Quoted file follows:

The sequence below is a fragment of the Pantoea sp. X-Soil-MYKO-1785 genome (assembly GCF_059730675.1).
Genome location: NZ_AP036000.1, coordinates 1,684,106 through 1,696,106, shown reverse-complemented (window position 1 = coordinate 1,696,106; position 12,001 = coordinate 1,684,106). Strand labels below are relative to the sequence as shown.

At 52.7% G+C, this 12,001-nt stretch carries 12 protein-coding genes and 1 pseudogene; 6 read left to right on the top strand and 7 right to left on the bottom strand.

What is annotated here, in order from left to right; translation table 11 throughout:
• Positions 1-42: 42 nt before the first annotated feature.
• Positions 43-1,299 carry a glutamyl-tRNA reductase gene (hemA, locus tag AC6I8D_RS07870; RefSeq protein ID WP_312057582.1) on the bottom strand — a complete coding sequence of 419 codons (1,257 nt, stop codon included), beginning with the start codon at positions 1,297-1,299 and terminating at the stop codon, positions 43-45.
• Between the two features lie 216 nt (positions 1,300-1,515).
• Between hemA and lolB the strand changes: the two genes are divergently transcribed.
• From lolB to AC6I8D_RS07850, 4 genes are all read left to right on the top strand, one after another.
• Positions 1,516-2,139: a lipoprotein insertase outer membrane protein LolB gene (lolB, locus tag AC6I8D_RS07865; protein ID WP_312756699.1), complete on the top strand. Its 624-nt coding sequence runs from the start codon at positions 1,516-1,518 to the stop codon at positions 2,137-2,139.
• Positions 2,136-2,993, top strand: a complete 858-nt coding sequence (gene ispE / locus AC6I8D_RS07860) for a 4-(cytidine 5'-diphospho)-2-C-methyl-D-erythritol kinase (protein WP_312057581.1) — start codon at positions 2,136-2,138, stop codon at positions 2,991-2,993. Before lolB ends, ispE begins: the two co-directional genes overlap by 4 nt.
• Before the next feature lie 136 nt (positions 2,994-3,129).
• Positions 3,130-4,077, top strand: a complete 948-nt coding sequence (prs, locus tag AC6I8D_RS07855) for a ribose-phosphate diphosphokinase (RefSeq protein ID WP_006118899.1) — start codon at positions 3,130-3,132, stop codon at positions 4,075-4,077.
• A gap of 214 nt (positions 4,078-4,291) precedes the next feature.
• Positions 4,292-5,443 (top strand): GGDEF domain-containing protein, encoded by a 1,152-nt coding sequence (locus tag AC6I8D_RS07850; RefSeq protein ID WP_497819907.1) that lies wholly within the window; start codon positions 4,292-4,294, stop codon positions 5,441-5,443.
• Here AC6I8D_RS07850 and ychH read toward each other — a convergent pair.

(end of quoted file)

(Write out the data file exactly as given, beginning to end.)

The sequence below is a fragment of the Pantoea sp. X-Soil-MYKO-1785 genome (assembly GCF_059730675.1).
Genome location: NZ_AP036000.1, coordinates 1,684,106 through 1,696,106, shown reverse-complemented (window position 1 = coordinate 1,696,106; position 12,001 = coordinate 1,684,106). Strand labels below are relative to the sequence as shown.

At 52.7% G+C, this 12,001-nt stretch carries 12 protein-coding genes and 1 pseudogene; 6 read left to right on the top strand and 7 right to left on the bottom strand.

What is annotated here, in order from left to right; translation table 11 throughout:
• Positions 1-42: 42 nt before the first annotated feature.
• Positions 43-1,299 carry a glutamyl-tRNA reductase gene (hemA, locus tag AC6I8D_RS07870; RefSeq protein ID WP_312057582.1) on the bottom strand — a complete coding sequence of 419 codons (1,257 nt, stop codon included), beginning with the start codon at positions 1,297-1,299 and terminating at the stop codon, positions 43-45.
• Between the two features lie 216 nt (positions 1,300-1,515).
• Between hemA and lolB the strand changes: the two genes are divergently transcribed.
• From lolB to AC6I8D_RS07850, 4 genes are all read left to right on the top strand, one after another.
• Positions 1,516-2,139: a lipoprotein insertase outer membrane protein LolB gene (lolB, locus tag AC6I8D_RS07865; protein ID WP_312756699.1), complete on the top strand. Its 624-nt coding sequence runs from the start codon at positions 1,516-1,518 to the stop codon at positions 2,137-2,139.
• Positions 2,136-2,993, top strand: a complete 858-nt coding sequence (gene ispE / locus AC6I8D_RS07860) for a 4-(cytidine 5'-diphospho)-2-C-methyl-D-erythritol kinase (protein WP_312057581.1) — start codon at positions 2,136-2,138, stop codon at positions 2,991-2,993. Before lolB ends, ispE begins: the two co-directional genes overlap by 4 nt.
• Before the next feature lie 136 nt (positions 2,994-3,129).
• Positions 3,130-4,077, top strand: a complete 948-nt coding sequence (prs, locus tag AC6I8D_RS07855) for a ribose-phosphate diphosphokinase (RefSeq protein ID WP_006118899.1) — start codon at positions 3,130-3,132, stop codon at positions 4,075-4,077.
• A gap of 214 nt (positions 4,078-4,291) precedes the next feature.
• Positions 4,292-5,443 (top strand): GGDEF domain-containing protein, encoded by a 1,152-nt coding sequence (locus tag AC6I8D_RS07850; RefSeq protein ID WP_497819907.1) that lies wholly within the window; start codon positions 4,292-4,294, stop codon positions 5,441-5,443.
• Here AC6I8D_RS07850 and ychH read toward each other — a convergent pair.